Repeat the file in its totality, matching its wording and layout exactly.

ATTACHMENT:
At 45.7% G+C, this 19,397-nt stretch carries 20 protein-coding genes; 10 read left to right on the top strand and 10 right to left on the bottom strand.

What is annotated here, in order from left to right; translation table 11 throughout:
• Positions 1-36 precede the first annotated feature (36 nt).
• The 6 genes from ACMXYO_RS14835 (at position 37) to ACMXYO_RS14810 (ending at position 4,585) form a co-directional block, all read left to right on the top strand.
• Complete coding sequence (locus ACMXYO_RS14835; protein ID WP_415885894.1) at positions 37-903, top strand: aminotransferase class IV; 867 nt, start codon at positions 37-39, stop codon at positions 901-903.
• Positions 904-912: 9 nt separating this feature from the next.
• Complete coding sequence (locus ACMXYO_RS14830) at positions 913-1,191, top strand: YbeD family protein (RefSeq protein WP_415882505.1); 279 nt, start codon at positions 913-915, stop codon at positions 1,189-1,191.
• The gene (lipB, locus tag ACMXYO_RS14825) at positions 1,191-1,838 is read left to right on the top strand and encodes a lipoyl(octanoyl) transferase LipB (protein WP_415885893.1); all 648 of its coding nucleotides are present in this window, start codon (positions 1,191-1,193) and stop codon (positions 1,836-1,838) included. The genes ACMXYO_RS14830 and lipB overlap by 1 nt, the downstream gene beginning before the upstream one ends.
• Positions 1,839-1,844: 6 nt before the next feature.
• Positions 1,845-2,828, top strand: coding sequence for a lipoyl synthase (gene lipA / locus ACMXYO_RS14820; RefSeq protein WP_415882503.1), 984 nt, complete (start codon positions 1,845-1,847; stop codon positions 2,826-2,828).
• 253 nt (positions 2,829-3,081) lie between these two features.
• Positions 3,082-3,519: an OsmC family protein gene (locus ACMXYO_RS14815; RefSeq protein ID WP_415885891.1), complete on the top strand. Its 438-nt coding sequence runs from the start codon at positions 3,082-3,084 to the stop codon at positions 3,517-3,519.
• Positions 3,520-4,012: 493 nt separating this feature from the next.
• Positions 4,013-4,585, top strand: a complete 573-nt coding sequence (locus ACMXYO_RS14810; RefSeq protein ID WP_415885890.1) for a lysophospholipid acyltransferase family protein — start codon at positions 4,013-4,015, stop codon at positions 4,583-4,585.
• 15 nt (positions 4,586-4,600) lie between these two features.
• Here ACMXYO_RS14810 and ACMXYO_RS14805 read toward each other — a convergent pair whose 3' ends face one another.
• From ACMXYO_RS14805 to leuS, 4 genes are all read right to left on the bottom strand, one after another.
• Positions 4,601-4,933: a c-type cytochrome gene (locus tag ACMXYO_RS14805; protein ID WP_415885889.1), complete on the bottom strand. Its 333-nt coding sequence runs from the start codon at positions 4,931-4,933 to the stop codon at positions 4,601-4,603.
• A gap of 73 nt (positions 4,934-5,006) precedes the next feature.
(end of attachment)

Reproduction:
At 45.7% G+C, this 19,397-nt stretch carries 20 protein-coding genes; 10 read left to right on the top strand and 10 right to left on the bottom strand.

What is annotated here, in order from left to right; translation table 11 throughout:
• Positions 1-36 precede the first annotated feature (36 nt).
• The 6 genes from ACMXYO_RS14835 (at position 37) to ACMXYO_RS14810 (ending at position 4,585) form a co-directional block, all read left to right on the top strand.
• Complete coding sequence (locus ACMXYO_RS14835; protein ID WP_415885894.1) at positions 37-903, top strand: aminotransferase class IV; 867 nt, start codon at positions 37-39, stop codon at positions 901-903.
• Positions 904-912: 9 nt separating this feature from the next.
• Complete coding sequence (locus ACMXYO_RS14830) at positions 913-1,191, top strand: YbeD family protein (RefSeq protein WP_415882505.1); 279 nt, start codon at positions 913-915, stop codon at positions 1,189-1,191.
• The gene (lipB, locus tag ACMXYO_RS14825) at positions 1,191-1,838 is read left to right on the top strand and encodes a lipoyl(octanoyl) transferase LipB (protein WP_415885893.1); all 648 of its coding nucleotides are present in this window, start codon (positions 1,191-1,193) and stop codon (positions 1,836-1,838) included. The genes ACMXYO_RS14830 and lipB overlap by 1 nt, the downstream gene beginning before the upstream one ends.
• Positions 1,839-1,844: 6 nt before the next feature.
• Positions 1,845-2,828, top strand: coding sequence for a lipoyl synthase (gene lipA / locus ACMXYO_RS14820; RefSeq protein WP_415882503.1), 984 nt, complete (start codon positions 1,845-1,847; stop codon positions 2,826-2,828).
• 253 nt (positions 2,829-3,081) lie between these two features.
• Positions 3,082-3,519: an OsmC family protein gene (locus ACMXYO_RS14815; RefSeq protein ID WP_415885891.1), complete on the top strand. Its 438-nt coding sequence runs from the start codon at positions 3,082-3,084 to the stop codon at positions 3,517-3,519.
• Positions 3,520-4,012: 493 nt separating this feature from the next.
• Positions 4,013-4,585, top strand: a complete 573-nt coding sequence (locus ACMXYO_RS14810; RefSeq protein ID WP_415885890.1) for a lysophospholipid acyltransferase family protein — start codon at positions 4,013-4,015, stop codon at positions 4,583-4,585.
• 15 nt (positions 4,586-4,600) lie between these two features.
• Here ACMXYO_RS14810 and ACMXYO_RS14805 read toward each other — a convergent pair whose 3' ends face one another.
• From ACMXYO_RS14805 to leuS, 4 genes are all read right to left on the bottom strand, one after another.
• Positions 4,601-4,933: a c-type cytochrome gene (locus tag ACMXYO_RS14805; protein ID WP_415885889.1), complete on the bottom strand. Its 333-nt coding sequence runs from the start codon at positions 4,931-4,933 to the stop codon at positions 4,601-4,603.
• A gap of 73 nt (positions 4,934-5,006) precedes the next feature.